Thursday, December 15, 2016

Three Tips for Painting a Sunset

Southland Sunset, oil on panel, 8 x 10 inches
The sun is behind two layers of clouds in this sunset study. The higher deck of clouds creates a thin layer of diffusion around the sun, which keeps the sun's brightness from being too intense to look at. There's just a small window through to the blue sky at upper right.

This sunset obeys three rules that usually apply:
1. Colors gradate to higher value and higher chroma approaching the position of the sun.
2. Hue shifts in broad bands from pale yellows higher up to reddish oranges near the horizon.
3. Foreground elements are not black. They maintain color identity in the darks. This is a big difference compared to how the camera sees a scene like this.

These effects intensify as the sunset proceeds until the sun passes below the tangent line of the earth, after which we would enter a dusk phase.

Any given phase of a sunset lasts no more than 10 minutes, so painting a scene like this from life requires a well organized palette, separate brushes for each color group, and accurate anticipation about what phase is likely to come next. I did not use a light on my palette for this one.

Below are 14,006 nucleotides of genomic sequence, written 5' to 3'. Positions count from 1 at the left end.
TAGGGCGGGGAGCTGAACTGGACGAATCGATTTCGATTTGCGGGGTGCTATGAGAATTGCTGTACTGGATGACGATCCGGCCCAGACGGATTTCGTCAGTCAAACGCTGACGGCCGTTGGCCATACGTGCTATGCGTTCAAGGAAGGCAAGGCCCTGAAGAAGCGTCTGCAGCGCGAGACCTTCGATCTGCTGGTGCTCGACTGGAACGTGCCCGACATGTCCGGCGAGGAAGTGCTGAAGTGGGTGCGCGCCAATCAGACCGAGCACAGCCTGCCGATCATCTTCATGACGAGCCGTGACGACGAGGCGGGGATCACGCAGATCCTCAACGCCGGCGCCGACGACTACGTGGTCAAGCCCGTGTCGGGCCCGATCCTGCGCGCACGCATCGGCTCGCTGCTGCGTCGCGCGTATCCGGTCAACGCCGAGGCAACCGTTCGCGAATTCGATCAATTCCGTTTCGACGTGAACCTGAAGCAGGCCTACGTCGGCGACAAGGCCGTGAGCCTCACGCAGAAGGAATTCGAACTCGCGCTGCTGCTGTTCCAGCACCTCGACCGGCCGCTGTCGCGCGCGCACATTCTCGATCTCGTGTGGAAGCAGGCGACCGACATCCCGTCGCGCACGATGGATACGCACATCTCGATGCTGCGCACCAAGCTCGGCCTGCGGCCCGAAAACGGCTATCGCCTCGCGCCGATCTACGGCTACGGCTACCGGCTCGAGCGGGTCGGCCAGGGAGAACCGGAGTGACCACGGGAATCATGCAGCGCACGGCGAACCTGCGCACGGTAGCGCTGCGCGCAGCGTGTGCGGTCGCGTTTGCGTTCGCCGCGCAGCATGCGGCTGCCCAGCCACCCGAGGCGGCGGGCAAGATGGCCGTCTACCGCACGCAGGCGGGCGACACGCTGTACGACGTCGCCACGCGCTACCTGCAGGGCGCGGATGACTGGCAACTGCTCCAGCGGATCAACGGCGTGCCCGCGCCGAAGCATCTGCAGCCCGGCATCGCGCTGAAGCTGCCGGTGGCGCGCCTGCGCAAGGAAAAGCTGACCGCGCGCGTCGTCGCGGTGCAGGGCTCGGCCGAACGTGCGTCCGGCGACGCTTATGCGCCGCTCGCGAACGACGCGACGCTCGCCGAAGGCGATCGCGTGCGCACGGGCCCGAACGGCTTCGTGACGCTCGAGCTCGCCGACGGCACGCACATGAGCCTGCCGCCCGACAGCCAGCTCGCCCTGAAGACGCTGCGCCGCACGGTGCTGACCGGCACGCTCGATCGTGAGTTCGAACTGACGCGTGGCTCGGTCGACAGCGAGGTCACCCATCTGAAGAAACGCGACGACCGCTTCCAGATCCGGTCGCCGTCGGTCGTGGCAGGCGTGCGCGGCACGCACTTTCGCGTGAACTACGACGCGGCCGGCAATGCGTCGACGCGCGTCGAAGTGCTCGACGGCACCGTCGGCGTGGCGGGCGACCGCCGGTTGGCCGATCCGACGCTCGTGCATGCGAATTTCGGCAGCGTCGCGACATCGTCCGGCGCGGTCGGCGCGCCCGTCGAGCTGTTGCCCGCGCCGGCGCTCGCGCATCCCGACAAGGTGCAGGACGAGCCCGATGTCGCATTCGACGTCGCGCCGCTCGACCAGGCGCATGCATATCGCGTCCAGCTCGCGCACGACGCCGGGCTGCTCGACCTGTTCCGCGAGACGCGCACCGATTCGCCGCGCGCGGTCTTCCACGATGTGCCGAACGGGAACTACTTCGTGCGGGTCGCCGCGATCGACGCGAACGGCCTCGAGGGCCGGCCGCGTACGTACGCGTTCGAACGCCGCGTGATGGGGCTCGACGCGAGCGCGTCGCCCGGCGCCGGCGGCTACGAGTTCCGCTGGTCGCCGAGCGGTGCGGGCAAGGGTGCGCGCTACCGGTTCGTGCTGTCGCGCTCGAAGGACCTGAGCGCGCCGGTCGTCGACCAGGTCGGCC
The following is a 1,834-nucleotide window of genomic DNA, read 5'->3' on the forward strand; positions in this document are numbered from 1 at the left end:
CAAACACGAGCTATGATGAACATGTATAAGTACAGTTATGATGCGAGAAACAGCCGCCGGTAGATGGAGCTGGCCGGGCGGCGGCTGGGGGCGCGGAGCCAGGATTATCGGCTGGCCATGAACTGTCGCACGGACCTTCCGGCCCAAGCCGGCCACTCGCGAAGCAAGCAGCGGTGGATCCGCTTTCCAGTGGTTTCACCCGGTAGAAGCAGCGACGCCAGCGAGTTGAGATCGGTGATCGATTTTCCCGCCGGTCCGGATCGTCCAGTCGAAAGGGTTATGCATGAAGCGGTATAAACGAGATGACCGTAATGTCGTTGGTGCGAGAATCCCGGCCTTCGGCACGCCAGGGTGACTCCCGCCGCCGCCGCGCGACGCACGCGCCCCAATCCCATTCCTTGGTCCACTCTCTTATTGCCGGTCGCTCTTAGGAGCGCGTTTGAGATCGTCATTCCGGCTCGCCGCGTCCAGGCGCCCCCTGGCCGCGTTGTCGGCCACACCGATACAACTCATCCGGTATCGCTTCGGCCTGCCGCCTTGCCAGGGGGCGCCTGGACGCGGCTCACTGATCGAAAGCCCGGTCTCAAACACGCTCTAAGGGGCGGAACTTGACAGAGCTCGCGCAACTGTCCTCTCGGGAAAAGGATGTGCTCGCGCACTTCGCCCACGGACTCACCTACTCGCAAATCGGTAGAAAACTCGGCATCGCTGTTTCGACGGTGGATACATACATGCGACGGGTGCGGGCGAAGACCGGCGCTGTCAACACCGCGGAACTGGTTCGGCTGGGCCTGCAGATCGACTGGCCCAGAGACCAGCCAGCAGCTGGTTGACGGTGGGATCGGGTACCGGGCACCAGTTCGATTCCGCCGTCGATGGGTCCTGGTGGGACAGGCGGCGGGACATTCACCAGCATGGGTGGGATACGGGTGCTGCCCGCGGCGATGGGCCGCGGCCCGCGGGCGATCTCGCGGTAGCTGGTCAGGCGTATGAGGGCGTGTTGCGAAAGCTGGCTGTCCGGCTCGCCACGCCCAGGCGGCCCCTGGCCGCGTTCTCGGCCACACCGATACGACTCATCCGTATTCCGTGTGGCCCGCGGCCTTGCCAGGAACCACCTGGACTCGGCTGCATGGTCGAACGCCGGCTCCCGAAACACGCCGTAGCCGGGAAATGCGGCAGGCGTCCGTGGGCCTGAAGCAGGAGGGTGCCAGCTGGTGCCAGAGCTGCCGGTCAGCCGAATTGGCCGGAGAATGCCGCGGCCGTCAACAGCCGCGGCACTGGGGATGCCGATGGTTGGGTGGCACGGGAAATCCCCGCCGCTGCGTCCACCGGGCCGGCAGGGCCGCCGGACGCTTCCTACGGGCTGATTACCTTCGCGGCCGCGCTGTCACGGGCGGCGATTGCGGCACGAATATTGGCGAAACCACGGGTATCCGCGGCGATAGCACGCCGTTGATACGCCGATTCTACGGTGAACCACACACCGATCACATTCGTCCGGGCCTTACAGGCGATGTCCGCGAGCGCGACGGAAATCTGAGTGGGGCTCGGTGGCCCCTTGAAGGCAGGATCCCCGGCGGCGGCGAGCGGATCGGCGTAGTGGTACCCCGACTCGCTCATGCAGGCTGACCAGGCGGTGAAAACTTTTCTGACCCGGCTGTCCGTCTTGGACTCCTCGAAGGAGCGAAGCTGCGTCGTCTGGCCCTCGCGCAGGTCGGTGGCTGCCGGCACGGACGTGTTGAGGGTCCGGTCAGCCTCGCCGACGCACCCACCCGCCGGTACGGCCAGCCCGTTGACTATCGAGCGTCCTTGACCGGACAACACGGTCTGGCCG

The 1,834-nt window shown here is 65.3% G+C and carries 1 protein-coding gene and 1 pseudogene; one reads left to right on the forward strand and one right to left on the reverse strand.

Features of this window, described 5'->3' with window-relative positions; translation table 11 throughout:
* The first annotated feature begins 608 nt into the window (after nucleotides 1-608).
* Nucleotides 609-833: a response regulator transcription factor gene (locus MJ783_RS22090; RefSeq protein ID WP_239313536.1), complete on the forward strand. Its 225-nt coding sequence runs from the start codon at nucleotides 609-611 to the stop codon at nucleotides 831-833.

More on painting sunsets in my book Color and Light: A Guide for the Realist Painter (Amazon)
Also available signed from my website (USA customers)


Tom Hart said...

Very well done James!! At first I thought this was an "old master" example. Not that you're not a bona fide master yourself, but I was thinking it was one of the old masters.

Susan Krzywicki said...

Wow, I love the specific advice, especially the observation about the phases lasting only about 10 minutes each. Fascinating.

Luca said...

Susan, Andrew Loomis wrote (more or less, i can't remember the exact quote) that nature reserves its brightes colors for the most ephemeral things. It's a good reminder to use them sparingly but also to enjoy beautiful things like a sunset, i think :D

Tom , i had the same impression when i saw it :D perhaps because of the palette?

Unknown said...

Came across this on instagram James, reminded me immediately of a couple of constable sketches I had been reviewing. A superb study and one to hold onto.